and Intel appear to have dueled over ownership of the Thunderbolt trademark for “dual protocol I/O [input/output] technology,” i.e., some combination of port, connector, cable and underlying technology (not to be confused with this Thunderbolt – application here – which Apple is set to oppose). Reportedly, Intel had technology by the name of “Intel Light Peak” and was approached in 2009 by Apple to modify it, with the result being the current Thunderbolt technology.
Apple filed applications for the Thunderbolt trademark, filing the first application in Jamaica on November 9, 2010. It then filed Canadian and U.S. applications on February 24, 2011 and May 6, 2011 respectively, claiming priority to the Jamaican application. Apple also filed an application for an International Registration, claiming the U.S. as the base application and asking for extension of protection to China, Liberia and Syria. In fact, it has filed more than a few applications:
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Meanwhile, on February 24, 2011 (the same day as Apple’s Canadian filing) Intel announced the availability of its Thunderbolt technology, including at the bottom of the page a statement that “Thunderbolt and the Thunderbolt logo” are Intel trademarks:
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It also lists the Thunderbolt on its Trademark page as one of its trademarks, but Intel does not appear to have filed its own applications.
On Wednesday, May 18 electronista tumbled to the Apple trademark applications (interestingly, Patently Apple found the Canadian application back in March, but there didn’t seem to be much uptake on the story at the time). Bright Side of News contacted Intel about the situation and Dave Salvator, Senior Communications Manager at Intel, had this to say:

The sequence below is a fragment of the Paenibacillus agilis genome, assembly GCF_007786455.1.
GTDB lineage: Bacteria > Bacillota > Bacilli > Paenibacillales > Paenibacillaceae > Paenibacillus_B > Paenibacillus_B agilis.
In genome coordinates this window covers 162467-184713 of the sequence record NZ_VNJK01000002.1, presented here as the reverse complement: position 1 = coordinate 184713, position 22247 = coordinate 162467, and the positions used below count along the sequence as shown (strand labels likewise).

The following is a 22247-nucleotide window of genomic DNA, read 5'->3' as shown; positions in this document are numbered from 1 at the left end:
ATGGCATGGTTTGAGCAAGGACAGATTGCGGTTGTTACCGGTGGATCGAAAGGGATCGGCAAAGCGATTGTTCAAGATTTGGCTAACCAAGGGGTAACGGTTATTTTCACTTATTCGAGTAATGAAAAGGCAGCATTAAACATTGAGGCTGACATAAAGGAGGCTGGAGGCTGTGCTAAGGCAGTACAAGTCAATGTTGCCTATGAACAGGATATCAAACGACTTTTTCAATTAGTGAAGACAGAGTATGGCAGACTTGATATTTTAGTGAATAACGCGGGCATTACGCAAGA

|As part of our collaboration with Apple, they did some of the initial trademark filings. Intel has full rights to the Thunderbolt trademark now and into the future. The Thunderbolt name will be used going forward on all platforms, irrespective of operating system.|
Bright Side of News, AppleInsider and MacStories characterize this as a statement that “Apple did the original trademark work but will be transferring it back to Intel,” but I’m not so generous in my reading. It really doesn’t say so; I read it as a license, like Apple has done with “Firewire.”
But mostly what this story shows is that even the most sophisticated parties with presumably well-thought out agreements can still flub it (or else couldn’t agree). It appears that in a joint development situation, presumably covered by a formal agreement, no one thought about who would own the trademark name for the new technology. The land was up for grabs and Apple was the first to the high ground, filing its first application off the radar in Jamaica well before any public announcement.
But it looks like there may be more to come on the story. Sony is reportedly going to also have a Thunderbolt port, although using a USB connector instead of the Mini DisplayPort used by Apple. Which adds more confusion about what “Thunderbolt” actually is, including, in my mind, whether it is a trademark or simply the generic name of a technology like “USB,” “Ethernet,” or “S-video.”
UPDATE: Intel is now saying:
|Apple filed for the original trademark and is now transferring that trademark to Intel. At the same time, Apple will continue to have unrestricted use of the technology. 3rd party implementations such as Sony’s desire to use USB Connector instead of DisplayPort and the eventual change of technology branding (Sony’s IEEE1394 a.k.a. Firewire implementation was named i.LINK) will have to be ironed out as the time passes by.|
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